Hold onto your Akubra and take a wild ride around the Top End!

Hold onto your Akubra, (if you don't have one, get one) and take a wild ride around the Top End of the 51tC4cPWjML._SX328_BO1,204,203,200_Northern Territory with Annie Seaton in her fantastic adventure/romance novel "Kakadu Sunset." It should come with a warning - Beware of crocodiles and sharks!

There are crocodiles a plenty in the waters around the Wold Heritage listed National Park, but there are also plenty of sharks waiting to bite around the Parliament of Darwin.

If you have ever been to Darwin and Kakadu or ever wanted to explore this wondrous site, Annie Seaton will take you on a wild ride of exploration and discovery to delight,  entice and thrill. She supplies enough suspense, drama, a tinge of romance, complex yet believable characters, as well as a dose of current political viewpoint along with debatable environmental issues. Annie Seaton has obviously researched not only the location thoroughly, but also everything to do with flying helicopters and the disastrous results of mining so close to a world heritage national park.


I found her descriptions of the area took me back with fond memories to my visit of Kakadu and I couldn't help laugh when she even included the phrase "Kakadon't" that I have heard so many times before from people who have visited when it has been far too hot and humid. I also enjoyed her snippets of Darwin after spending two years there myself. It's amazing that a brief mention of a street name or suburb can spark  the flooding of good times shared with new friends in a town that became home for a short while. Yet these descriptions did not distract from the pace of the story telling, for me, they enriched it all the more. The lookout at Ubirr over Arnhem land, Yellow Waters sunset cruises, the Crocodile Hotel and Jabiru, not to mention the suburb of Cullen Bay, Darwin, these are all so familiar to me.

The main character, Ellie Porter, is the local helicopter pilot, raised on a mango plantation next to the national park, but when her father suddenly died, the farm was sold and the family left the Territory, all except Ellie. Her heart belonged to the Territory, she could never leave this pristine area. On a return flight to base after a dramatic rescue, Ellie spots digging near the back of the old property, just near the border to the park. Her curiosity and fear for the possible destruction of her beloved land lead Ellie into all kinds of trouble. Can she learn to trust the new pilot who desperately wants to keep to himself? The romance between the two is an obvious one however the characters are endearing enough to make you want to see them come together. The villains are so nasty you can't wait to see what punishment Annie has in store for them. The inevitable crocodile scene is brilliant! I found myself almost punching the air with delight! "Yes! Got him!" This by no means gives away the ending or what happens to the main antagonist. For that, you will have to read "Kakadu Sunset" yourself.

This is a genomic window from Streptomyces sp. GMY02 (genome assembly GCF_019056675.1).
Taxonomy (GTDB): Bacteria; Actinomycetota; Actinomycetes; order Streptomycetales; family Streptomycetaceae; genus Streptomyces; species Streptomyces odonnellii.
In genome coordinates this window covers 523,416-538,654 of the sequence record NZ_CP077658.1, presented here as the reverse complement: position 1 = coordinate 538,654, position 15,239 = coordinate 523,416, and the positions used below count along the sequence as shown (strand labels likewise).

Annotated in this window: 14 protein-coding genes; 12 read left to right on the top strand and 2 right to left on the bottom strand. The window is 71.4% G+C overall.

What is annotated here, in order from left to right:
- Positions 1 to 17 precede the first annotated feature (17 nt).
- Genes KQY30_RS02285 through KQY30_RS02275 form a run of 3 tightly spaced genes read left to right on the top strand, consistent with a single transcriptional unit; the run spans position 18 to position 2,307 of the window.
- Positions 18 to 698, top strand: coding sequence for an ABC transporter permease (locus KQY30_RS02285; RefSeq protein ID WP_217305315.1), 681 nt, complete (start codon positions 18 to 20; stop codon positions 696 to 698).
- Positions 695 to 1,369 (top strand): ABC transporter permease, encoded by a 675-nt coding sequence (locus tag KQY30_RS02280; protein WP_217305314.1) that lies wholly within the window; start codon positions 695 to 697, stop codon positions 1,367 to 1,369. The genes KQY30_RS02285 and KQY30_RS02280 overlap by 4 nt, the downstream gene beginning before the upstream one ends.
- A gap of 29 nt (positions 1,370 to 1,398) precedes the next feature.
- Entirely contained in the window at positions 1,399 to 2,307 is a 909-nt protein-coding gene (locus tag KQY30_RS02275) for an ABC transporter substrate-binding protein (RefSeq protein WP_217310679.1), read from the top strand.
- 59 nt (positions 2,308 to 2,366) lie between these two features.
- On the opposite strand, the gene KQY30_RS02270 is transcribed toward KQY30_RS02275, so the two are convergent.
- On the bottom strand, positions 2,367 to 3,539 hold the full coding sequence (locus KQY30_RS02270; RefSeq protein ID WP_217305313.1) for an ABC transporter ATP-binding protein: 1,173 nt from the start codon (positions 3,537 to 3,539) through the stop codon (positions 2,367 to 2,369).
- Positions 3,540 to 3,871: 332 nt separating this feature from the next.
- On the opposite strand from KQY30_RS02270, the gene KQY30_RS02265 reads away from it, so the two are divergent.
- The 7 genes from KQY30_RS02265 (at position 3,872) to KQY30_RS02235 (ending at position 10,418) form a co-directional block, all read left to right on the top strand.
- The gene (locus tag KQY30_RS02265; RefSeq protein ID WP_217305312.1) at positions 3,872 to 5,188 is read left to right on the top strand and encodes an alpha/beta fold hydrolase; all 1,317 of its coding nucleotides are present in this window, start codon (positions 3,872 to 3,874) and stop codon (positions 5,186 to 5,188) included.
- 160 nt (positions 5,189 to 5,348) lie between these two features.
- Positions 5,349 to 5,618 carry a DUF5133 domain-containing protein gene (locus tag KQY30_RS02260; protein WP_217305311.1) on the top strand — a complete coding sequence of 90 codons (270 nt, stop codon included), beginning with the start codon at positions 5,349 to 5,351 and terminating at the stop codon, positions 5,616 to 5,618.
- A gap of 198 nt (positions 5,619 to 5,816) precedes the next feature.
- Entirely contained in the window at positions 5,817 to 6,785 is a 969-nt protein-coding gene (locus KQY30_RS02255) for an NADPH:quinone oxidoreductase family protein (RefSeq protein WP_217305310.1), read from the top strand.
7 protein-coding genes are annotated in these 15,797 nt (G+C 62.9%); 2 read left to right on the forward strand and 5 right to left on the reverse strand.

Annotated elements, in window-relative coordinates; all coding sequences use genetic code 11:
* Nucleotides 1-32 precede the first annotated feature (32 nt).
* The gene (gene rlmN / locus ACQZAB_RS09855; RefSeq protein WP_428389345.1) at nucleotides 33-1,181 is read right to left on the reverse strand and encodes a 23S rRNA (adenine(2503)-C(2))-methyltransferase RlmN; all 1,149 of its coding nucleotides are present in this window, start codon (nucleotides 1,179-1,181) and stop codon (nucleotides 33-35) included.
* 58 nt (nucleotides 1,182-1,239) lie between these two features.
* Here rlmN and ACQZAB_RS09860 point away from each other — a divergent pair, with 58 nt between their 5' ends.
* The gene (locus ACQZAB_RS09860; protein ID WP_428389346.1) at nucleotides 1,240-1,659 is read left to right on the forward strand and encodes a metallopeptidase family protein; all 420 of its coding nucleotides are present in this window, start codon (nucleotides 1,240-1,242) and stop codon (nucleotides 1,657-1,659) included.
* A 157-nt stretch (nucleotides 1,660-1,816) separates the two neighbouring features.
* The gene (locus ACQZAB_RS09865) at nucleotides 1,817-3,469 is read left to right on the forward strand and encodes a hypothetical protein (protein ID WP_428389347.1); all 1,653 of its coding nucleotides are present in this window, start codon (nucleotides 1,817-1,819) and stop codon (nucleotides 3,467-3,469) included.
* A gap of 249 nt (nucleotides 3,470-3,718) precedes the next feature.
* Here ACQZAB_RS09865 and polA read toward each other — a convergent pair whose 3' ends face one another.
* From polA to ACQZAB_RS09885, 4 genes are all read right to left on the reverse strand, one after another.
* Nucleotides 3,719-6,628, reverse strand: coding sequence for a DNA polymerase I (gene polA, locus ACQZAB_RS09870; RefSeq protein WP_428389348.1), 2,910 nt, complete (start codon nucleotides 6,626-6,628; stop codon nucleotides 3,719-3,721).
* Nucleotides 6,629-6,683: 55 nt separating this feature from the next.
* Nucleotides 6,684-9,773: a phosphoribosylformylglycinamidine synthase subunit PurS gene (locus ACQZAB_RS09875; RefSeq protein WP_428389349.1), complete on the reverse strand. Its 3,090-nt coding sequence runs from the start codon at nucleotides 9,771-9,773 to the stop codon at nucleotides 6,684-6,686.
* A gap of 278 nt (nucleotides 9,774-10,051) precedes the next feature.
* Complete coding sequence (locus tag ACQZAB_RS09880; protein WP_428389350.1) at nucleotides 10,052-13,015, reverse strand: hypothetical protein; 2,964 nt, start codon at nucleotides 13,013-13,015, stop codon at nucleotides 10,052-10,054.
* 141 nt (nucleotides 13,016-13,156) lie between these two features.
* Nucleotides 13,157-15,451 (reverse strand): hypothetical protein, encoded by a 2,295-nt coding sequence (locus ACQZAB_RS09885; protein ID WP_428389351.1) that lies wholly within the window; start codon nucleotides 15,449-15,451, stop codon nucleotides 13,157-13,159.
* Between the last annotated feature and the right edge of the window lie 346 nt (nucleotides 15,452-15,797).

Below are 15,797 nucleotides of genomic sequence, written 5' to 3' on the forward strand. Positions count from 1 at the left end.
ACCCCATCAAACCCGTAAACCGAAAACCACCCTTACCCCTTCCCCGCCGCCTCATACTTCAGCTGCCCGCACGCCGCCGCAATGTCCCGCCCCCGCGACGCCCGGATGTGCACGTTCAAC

A compelling story of love, loss, ancient land,  and current political issues. Told among striking scenery and woven around complex characters, "Kakadu Sunset" is a story that will take you on a wild ride through the Australian Outback. If you have ever been to the Northern Territory it will bring back delightful memories. If you have never been, it will only inspire that spark to travel the open road. So hitch up the caravan, put on your hat and shorts, drink a cold beverage and dive into Annie Seaton's "Kakadu Sunset" before the wet season and the storms roll around once more.




Crocodiles are never to be taken lightly. This photo was taken from our Yellow Waters River Cruise. Copyright Sandra Bennett

We Drove a Sunburnt Country Part One.

Stockman's Hall of Fame, Longreach Qld.For six days, three states and over four thousand kilometers we drove across a sunburnt country from Darwin at the top end of the Northern Territory south/east to outback central Queensland and down through the back of NSW to Canberra and home to our quiet little cosy country estate.. Along the way I couldn't help remember and recite a famous Australian poem that we were all taught at school (and loved) when we were young :- Dorothea Mackellar's "My Country."

I love a sunburnt country, A sunburnt country of sweeping plain and far horizons. A land of sweeping plains, Of rugged mountain ranges, Of droughts and flooding rains. I love her far horizons, I love her jewel-sea, Her beauty and her terror- The wide brown land for me!